RaveThe Times (UK)Extraordinary ... Power has an intelligent and confidently idiosyncratic approach to the form. His tone is generally affectless, but modulated with dry humour, and his images are sharply drawn and often haunting. There is an obsessive quality to the best of these stories that makes them feel pregnant with inscrutable meaning. Many of them, even those that deal exclusively with adult characters, have the bittersweet mood, the uncanny logic and the peculiar sheen of childhood memory ... when I reached the end, I was close to tears and felt compelled to reread the first two stories in the sequence, the better to appreciate how Eva’s life came so dramatically off the rails. It is testament to the depth and distinctiveness of Power’s characters that it seems so important to try to understand them, even as they fail to understand themselves.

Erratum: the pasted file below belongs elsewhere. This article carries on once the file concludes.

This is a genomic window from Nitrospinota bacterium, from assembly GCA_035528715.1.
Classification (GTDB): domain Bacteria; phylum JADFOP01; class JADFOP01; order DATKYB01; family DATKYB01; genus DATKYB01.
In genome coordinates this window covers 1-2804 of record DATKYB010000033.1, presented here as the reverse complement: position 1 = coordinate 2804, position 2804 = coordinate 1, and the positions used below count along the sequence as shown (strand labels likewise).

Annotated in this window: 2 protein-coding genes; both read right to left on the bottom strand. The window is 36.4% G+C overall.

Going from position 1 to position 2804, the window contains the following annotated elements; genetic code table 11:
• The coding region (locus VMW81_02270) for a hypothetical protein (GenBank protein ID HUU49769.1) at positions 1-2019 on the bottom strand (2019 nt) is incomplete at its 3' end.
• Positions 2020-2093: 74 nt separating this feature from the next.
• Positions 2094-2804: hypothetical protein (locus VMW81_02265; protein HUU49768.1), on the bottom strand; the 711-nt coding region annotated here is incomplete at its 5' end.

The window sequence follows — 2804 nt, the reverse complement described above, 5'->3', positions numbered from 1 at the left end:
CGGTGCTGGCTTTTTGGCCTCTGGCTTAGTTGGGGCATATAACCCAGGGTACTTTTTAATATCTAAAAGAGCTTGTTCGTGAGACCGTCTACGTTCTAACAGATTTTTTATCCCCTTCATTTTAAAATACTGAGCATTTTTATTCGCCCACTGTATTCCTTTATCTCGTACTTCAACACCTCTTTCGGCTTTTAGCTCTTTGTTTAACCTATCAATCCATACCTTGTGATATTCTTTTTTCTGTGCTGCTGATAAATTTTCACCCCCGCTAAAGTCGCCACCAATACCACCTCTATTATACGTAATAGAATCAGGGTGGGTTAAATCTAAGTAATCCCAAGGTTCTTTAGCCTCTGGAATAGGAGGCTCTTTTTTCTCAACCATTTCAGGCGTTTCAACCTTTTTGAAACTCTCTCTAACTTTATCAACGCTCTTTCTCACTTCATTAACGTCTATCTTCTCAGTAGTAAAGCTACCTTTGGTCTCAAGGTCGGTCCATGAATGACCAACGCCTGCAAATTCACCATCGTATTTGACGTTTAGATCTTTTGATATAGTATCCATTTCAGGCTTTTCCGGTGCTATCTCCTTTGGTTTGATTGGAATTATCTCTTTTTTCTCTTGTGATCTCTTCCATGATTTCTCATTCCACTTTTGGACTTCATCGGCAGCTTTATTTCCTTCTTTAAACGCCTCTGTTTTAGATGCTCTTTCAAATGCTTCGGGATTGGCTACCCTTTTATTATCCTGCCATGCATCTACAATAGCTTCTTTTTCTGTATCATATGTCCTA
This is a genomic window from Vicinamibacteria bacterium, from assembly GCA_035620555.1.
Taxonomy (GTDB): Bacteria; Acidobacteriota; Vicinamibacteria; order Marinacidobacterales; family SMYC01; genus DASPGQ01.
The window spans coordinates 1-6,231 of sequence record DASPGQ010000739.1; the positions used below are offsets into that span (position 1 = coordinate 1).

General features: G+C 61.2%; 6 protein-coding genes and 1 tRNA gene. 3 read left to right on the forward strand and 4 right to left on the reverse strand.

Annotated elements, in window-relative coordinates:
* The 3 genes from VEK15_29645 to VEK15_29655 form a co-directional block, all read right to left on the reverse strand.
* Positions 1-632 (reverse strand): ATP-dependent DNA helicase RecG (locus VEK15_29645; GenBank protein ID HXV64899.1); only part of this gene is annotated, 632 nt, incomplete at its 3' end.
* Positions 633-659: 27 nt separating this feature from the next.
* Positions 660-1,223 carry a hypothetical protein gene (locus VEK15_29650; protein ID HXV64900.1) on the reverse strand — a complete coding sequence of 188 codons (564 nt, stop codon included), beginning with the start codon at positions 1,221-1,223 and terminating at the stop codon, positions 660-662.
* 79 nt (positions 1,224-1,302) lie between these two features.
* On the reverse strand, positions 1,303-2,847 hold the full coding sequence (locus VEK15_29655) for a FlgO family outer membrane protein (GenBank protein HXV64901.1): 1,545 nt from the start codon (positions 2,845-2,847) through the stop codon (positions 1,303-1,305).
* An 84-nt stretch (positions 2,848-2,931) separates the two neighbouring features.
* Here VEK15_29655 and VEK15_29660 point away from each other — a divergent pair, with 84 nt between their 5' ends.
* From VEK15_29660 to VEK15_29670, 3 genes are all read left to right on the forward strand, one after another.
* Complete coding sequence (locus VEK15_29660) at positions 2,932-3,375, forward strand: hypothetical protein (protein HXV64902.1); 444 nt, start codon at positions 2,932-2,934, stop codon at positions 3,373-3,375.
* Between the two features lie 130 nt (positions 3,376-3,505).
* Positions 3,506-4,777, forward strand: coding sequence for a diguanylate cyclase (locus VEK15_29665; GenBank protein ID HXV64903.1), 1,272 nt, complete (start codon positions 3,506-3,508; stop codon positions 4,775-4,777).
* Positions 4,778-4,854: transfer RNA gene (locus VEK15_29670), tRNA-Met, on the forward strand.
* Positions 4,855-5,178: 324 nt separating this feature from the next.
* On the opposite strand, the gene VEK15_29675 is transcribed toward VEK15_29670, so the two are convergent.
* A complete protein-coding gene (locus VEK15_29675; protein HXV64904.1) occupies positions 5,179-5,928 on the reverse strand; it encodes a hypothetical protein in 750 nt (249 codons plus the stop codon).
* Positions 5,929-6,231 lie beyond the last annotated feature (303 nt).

Jean Moorcroft Wilson
MixedThe Guardian (UK)This sober biography includes convincing readings of his poetry, but it takes Graves’s charismatic lover to set the narrative alight ... Her treatment of Graves’s prose is rather less convincing than her readings of his poetry ... Moorcroft Wilson gives an excellent account of the folie à deux that led to the collapse of most of Graves’s friendships, and eventually to Riding hurling herself out of a fourth-floor window, followed by Graves from a window one floor down. The trouble is that by placing this combination of sex and violence at the end of her book, where it inevitably feels like the climax of Graves’s story, Moorcroft Wilson scuppers her stated objective of shifting \'the emphasis back to … the first world war\'.